• Compared to non-metropolitan facilities, metropolitan facilities were more likely to offer medication management but less likely to offer diagnostic services.
    • Significant variation exists at the state level: while all contacted facilities in Delaware, Maine, New Mexico, and Oregon offered telehealth services, less than half of facilities in Mississippi and South Carolina had telehealth options.
    • Across all states, the median wait time for a telehealth appointment was 14 days. Maine was the state with the longest median wait time (75 days) while North Carolina had the shortest (4 days). 
  • Around 1 in 5 facilities (21 percent) did not respond during the secret shopper survey despite multiple contact attempts, indicating a potential obstacle for patients looking for specialty mental health services.
  • Researchers did not observe a difference in availability based on the perceived race, ethnicity, or sex of the prospective patients, but the authors found a correlation between low facility response rate and counties with larger Black and Hispanic populations. The authors noted that residential segregation could inhibit access to mental telehealth services for marginalized groups.

Why it Matters Barriers to mental health services continue to plague the American health care system. Telehealth offers a potential avenue for expanding access, but trends in availability underscore ongoing issues. While telehealth utilization and availability increased substantially during the pandemic, there are still disparities for patients seeking care, for example, between metropolitan and non-metropolitan areas and across facilities with different patient populations. Policymakers looking to telehealth to facilitate care access should consider research that shows gaps and disparities among patients seeking care, such as availability of services and broadband access.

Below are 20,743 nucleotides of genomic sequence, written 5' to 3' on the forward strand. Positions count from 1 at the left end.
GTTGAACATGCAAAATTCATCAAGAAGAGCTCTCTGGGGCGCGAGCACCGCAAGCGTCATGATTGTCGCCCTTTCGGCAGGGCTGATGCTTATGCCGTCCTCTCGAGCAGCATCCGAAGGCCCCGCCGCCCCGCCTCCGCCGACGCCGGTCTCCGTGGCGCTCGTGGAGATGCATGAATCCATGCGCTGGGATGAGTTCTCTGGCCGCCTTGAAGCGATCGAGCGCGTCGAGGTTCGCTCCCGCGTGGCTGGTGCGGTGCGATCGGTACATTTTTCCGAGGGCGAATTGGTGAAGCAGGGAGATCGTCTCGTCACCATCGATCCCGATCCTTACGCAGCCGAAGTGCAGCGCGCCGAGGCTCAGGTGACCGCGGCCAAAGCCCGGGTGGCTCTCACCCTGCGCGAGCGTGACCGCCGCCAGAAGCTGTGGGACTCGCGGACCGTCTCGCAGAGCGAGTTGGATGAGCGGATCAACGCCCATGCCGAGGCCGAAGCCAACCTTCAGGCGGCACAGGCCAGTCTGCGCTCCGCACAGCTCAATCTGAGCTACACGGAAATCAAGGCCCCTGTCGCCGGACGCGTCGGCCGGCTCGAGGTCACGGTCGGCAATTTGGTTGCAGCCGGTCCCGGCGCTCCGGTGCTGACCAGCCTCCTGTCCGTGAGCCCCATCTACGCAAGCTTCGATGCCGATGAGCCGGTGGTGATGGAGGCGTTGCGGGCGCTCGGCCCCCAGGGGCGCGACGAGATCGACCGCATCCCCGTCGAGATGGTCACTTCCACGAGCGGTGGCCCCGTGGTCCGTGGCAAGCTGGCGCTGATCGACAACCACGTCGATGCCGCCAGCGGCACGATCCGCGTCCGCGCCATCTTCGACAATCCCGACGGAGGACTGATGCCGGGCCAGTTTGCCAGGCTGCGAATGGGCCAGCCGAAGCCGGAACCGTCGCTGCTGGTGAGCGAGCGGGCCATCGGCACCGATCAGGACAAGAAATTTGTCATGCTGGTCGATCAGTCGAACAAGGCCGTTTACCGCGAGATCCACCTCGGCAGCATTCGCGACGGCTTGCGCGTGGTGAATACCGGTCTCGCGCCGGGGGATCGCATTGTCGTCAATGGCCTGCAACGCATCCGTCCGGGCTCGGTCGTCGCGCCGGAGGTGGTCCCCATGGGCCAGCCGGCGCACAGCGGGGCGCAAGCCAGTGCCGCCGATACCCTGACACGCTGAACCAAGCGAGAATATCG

1 Comment

  • Slade Wolf says:

    Recently discovered this blog. I appreciate the quick summary of relevant research in the field. I do wish you would separate each item with a new heading so it was easier to read/navigate the information.

    Keep up the great work!

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The opinions expressed here are solely those of the individual blog post authors and do not represent the views of Georgetown University, the Center on Health Insurance Reforms, any organization that the author is affiliated with, or the opinions of any other author who publishes on this blog.